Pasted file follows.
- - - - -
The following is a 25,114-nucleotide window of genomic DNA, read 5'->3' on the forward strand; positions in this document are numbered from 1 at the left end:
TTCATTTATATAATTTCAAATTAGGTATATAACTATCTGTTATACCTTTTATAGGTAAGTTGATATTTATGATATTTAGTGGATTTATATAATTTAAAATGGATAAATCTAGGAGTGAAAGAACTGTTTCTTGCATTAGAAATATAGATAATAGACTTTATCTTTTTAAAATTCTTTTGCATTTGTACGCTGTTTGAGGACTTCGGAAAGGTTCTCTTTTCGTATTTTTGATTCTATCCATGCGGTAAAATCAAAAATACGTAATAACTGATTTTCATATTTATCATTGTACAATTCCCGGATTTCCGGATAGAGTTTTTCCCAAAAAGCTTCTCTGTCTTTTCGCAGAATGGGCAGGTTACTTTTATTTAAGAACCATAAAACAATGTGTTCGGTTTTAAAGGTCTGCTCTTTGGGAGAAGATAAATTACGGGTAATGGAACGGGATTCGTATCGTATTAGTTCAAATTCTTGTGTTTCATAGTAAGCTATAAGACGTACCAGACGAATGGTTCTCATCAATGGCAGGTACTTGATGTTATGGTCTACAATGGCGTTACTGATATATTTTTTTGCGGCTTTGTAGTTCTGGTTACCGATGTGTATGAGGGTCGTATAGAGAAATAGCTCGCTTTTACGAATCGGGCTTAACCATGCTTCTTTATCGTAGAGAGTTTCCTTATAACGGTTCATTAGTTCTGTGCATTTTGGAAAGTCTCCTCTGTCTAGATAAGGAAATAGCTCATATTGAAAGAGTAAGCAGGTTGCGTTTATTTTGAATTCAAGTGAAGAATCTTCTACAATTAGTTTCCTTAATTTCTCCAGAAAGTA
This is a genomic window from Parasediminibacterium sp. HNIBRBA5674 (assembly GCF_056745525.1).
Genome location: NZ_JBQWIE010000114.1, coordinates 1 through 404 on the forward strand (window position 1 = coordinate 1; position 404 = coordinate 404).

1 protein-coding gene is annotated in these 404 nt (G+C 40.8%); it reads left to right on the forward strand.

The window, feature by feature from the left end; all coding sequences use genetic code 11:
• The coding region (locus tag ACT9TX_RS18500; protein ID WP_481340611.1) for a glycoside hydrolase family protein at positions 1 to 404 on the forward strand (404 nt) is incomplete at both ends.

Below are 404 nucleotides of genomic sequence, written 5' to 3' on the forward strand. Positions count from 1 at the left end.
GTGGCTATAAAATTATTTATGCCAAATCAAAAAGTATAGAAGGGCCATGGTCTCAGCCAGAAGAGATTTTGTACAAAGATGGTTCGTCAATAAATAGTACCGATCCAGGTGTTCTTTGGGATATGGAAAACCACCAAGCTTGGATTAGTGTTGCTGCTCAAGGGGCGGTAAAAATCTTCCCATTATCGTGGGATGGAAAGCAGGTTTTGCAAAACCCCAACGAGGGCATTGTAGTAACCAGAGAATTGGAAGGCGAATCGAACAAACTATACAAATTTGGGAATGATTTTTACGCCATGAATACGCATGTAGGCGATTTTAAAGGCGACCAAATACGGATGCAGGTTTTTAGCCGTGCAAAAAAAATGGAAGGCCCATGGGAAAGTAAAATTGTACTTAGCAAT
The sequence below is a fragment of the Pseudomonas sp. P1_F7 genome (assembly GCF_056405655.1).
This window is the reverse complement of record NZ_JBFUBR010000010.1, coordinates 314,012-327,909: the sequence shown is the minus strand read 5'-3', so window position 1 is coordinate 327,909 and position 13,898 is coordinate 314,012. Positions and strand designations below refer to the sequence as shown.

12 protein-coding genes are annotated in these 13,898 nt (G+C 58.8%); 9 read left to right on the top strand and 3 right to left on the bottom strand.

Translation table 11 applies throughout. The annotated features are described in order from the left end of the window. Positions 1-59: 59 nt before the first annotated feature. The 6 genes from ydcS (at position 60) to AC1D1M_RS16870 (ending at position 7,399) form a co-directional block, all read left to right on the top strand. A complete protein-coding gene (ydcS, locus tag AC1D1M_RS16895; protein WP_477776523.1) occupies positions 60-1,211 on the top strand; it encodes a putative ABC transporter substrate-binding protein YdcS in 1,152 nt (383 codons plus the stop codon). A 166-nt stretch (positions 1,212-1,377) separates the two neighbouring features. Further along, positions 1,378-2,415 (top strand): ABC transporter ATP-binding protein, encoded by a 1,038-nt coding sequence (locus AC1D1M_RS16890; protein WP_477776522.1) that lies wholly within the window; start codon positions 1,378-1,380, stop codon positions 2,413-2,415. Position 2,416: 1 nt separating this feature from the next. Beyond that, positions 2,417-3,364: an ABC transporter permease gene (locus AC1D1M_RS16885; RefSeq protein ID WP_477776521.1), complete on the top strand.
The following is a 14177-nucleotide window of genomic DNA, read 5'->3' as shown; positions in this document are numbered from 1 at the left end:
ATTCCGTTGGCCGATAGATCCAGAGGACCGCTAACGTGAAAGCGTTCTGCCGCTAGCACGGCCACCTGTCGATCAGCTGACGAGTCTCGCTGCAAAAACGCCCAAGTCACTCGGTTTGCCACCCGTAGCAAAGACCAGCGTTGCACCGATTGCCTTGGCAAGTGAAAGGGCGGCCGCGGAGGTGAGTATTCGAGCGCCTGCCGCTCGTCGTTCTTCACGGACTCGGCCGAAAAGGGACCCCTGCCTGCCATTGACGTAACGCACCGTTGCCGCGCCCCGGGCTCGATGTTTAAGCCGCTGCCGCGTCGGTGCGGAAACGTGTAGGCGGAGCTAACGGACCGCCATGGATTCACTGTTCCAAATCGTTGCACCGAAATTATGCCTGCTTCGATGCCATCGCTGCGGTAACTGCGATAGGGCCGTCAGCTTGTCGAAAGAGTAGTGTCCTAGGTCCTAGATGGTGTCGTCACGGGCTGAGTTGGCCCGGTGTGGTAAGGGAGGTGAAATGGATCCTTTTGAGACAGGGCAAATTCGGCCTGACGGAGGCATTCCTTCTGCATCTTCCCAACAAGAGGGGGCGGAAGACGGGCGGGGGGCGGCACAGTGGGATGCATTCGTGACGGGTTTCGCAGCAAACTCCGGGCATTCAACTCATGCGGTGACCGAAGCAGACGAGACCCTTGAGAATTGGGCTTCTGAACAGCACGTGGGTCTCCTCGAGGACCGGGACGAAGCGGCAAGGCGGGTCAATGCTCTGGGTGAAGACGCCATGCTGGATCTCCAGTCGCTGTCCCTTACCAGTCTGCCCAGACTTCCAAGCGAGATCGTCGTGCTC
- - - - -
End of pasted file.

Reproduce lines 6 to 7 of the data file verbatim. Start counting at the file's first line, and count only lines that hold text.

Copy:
The window, feature by feature from the left end; all coding sequences use genetic code 11:
• The coding region (locus tag ACT9TX_RS18500; protein ID WP_481340611.1) for a glycoside hydrolase family protein at positions 1 to 404 on the forward strand (404 nt) is incomplete at both ends.